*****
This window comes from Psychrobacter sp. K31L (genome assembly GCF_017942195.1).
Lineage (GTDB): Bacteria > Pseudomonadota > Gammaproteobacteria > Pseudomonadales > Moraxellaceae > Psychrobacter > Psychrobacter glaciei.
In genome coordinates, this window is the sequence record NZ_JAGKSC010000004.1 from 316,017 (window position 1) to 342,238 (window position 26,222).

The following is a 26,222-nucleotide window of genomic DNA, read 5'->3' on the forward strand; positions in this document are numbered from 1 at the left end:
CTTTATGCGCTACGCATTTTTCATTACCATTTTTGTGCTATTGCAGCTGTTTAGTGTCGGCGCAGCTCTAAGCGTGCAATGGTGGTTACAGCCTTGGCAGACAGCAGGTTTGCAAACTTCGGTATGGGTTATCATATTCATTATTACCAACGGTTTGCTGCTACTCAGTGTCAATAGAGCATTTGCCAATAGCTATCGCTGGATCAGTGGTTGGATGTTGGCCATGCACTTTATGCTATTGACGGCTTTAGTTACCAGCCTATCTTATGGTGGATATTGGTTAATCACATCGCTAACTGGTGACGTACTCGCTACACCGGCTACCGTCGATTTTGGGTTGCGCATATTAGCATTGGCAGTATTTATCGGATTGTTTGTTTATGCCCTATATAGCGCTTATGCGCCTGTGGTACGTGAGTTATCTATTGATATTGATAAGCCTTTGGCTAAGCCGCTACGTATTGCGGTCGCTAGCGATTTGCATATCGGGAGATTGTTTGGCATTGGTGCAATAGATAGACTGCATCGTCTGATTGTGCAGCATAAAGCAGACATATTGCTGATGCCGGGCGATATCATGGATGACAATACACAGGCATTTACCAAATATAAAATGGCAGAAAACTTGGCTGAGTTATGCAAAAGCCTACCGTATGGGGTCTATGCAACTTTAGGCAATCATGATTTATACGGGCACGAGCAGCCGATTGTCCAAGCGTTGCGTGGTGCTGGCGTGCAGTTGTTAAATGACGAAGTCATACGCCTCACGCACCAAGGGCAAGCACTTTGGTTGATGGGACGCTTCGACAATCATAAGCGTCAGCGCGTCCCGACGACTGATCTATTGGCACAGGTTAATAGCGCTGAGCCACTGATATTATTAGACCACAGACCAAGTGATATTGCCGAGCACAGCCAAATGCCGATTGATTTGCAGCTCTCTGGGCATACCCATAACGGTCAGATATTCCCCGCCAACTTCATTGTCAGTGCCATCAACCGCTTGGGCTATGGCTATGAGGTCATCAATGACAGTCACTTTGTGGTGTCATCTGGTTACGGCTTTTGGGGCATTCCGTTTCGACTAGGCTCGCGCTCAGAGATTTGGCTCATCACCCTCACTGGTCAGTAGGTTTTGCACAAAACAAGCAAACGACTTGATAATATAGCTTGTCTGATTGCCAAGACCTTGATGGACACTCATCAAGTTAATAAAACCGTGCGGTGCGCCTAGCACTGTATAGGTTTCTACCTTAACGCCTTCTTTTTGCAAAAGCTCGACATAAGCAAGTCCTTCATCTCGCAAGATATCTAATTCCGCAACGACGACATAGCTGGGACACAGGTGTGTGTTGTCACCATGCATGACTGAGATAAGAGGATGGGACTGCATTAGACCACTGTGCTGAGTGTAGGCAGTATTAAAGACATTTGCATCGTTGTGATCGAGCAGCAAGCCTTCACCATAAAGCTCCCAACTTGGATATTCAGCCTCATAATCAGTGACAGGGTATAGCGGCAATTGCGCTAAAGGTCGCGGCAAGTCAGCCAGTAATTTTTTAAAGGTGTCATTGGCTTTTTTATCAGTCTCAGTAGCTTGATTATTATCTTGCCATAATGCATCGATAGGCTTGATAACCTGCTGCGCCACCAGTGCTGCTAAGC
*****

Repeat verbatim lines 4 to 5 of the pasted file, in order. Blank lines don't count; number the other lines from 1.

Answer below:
The following is a 26,222-nucleotide window of genomic DNA, read 5'->3' on the forward strand; positions in this document are numbered from 1 at the left end:
CTTTATGCGCTACGCATTTTTCATTACCATTTTTGTGCTATTGCAGCTGTTTAGTGTCGGCGCAGCTCTAAGCGTGCAATGGTGGTTACAGCCTTGGCAGACAGCAGGTTTGCAAACTTCGGTATGGGTTATCATATTCATTATTACCAACGGTTTGCTGCTACTCAGTGTCAATAGAGCATTTGCCAATAGCTATCGCTGGATCAGTGGTTGGATGTTGGCCATGCACTTTATGCTATTGACGGCTTTAGTTACCAGCCTATCTTATGGTGGATATTGGTTAATCACATCGCTAACTGGTGACGTACTCGCTACACCGGCTACCGTCGATTTTGGGTTGCGCATATTAGCATTGGCAGTATTTATCGGATTGTTTGTTTATGCCCTATATAGCGCTTATGCGCCTGTGGTACGTGAGTTATCTATTGATATTGATAAGCCTTTGGCTAAGCCGCTACGTATTGCGGTCGCTAGCGATTTGCATATCGGGAGATTGTTTGGCATTGGTGCAATAGATAGACTGCATCGTCTGATTGTGCAGCATAAAGCAGACATATTGCTGATGCCGGGCGATATCATGGATGACAATACACAGGCATTTACCAAATATAAAATGGCAGAAAACTTGGCTGAGTTATGCAAAAGCCTACCGTATGGGGTCTATGCAACTTTAGGCAATCATGATTTATACGGGCACGAGCAGCCGATTGTCCAAGCGTTGCGTGGTGCTGGCGTGCAGTTGTTAAATGACGAAGTCATACGCCTCACGCACCAAGGGCAAGCACTTTGGTTGATGGGACGCTTCGACAATCATAAGCGTCAGCGCGTCCCGACGACTGATCTATTGGCACAGGTTAATAGCGCTGAGCCACTGATATTATTAGACCACAGACCAAGTGATATTGCCGAGCACAGCCAAATGCCGATTGATTTGCAGCTCTCTGGGCATACCCATAACGGTCAGATATTCCCCGCCAACTTCATTGTCAGTGCCATCAACCGCTTGGGCTATGGCTATGAGGTCATCAATGACAGTCACTTTGTGGTGTCATCTGGTTACGGCTTTTGGGGCATTCCGTTTCGACTAGGCTCGCGCTCAGAGATTTGGCTCATCACCCTCACTGGTCAGTAGGTTTTGCACAAAACAAGCAAACGACTTGATAATATAGCTTGTCTGATTGCCAAGACCTTGATGGACACTCATCAAGTTAATAAAACCGTGCGGTGCGCCTAGCACTGTATAGGTTTCTACCTTAACGCCTTCTTTTTGCAAAAGCTCGACATAAGCAAGTCCTTCATCTCGCAAGATATCTAATTCCGCAACGACGACATAGCTGGGACACAGGTGTGTGTTGTCACCATGCATGACTGAGATAAGAGGATGGGACTGCATTAGACCACTGTGCTGAGTGTAGGCAGTATTAAAGACATTTGCATCGTTGTGATCGAGCAGCAAGCCTTCACCATAAAGCTCCCAACTTGGATATTCAGCCTCATAATCAGTGACAGGGTATAGCGGCAATTGCGCTAAAGGTCGCGGCAAGTCAGCCAGTAATTTTTTAAAGGTGTCATTGGCTTTTTTATCAGTCTCAGTAGCTTGATTATTATCTTGCCATAATGCATCGATAGGCTTGATAACCTGCTGCGCCACCAGTGCTGCTAAGC